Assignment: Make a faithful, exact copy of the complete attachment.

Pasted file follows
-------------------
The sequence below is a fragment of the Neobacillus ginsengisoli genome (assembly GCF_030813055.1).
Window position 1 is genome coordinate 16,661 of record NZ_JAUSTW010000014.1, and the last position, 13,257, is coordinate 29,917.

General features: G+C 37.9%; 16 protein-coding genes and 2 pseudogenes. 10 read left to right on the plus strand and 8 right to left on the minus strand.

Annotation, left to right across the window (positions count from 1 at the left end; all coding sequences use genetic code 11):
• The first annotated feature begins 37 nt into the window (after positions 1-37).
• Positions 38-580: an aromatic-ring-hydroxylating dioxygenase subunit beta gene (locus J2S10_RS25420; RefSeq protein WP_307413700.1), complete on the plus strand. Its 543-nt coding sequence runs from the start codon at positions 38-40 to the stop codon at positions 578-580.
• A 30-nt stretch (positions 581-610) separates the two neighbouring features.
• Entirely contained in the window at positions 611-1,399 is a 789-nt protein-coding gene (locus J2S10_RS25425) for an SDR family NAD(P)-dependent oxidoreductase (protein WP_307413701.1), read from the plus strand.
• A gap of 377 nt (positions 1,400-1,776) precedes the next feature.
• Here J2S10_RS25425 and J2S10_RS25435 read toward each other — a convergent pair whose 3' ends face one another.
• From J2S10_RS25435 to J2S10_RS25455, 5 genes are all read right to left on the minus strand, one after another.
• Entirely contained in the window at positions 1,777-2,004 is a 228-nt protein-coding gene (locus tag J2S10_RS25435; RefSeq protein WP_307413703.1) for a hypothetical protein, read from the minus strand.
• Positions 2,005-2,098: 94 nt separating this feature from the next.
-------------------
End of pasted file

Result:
The sequence below is a fragment of the Neobacillus ginsengisoli genome (assembly GCF_030813055.1).
Window position 1 is genome coordinate 16,661 of record NZ_JAUSTW010000014.1, and the last position, 13,257, is coordinate 29,917.

General features: G+C 37.9%; 16 protein-coding genes and 2 pseudogenes. 10 read left to right on the plus strand and 8 right to left on the minus strand.

Annotation, left to right across the window (positions count from 1 at the left end; all coding sequences use genetic code 11):
• The first annotated feature begins 37 nt into the window (after positions 1-37).
• Positions 38-580: an aromatic-ring-hydroxylating dioxygenase subunit beta gene (locus J2S10_RS25420; RefSeq protein WP_307413700.1), complete on the plus strand. Its 543-nt coding sequence runs from the start codon at positions 38-40 to the stop codon at positions 578-580.
• A 30-nt stretch (positions 581-610) separates the two neighbouring features.
• Entirely contained in the window at positions 611-1,399 is a 789-nt protein-coding gene (locus J2S10_RS25425) for an SDR family NAD(P)-dependent oxidoreductase (protein WP_307413701.1), read from the plus strand.
• A gap of 377 nt (positions 1,400-1,776) precedes the next feature.
• Here J2S10_RS25425 and J2S10_RS25435 read toward each other — a convergent pair whose 3' ends face one another.
• From J2S10_RS25435 to J2S10_RS25455, 5 genes are all read right to left on the minus strand, one after another.
• Entirely contained in the window at positions 1,777-2,004 is a 228-nt protein-coding gene (locus tag J2S10_RS25435; RefSeq protein WP_307413703.1) for a hypothetical protein, read from the minus strand.
• Positions 2,005-2,098: 94 nt separating this feature from the next.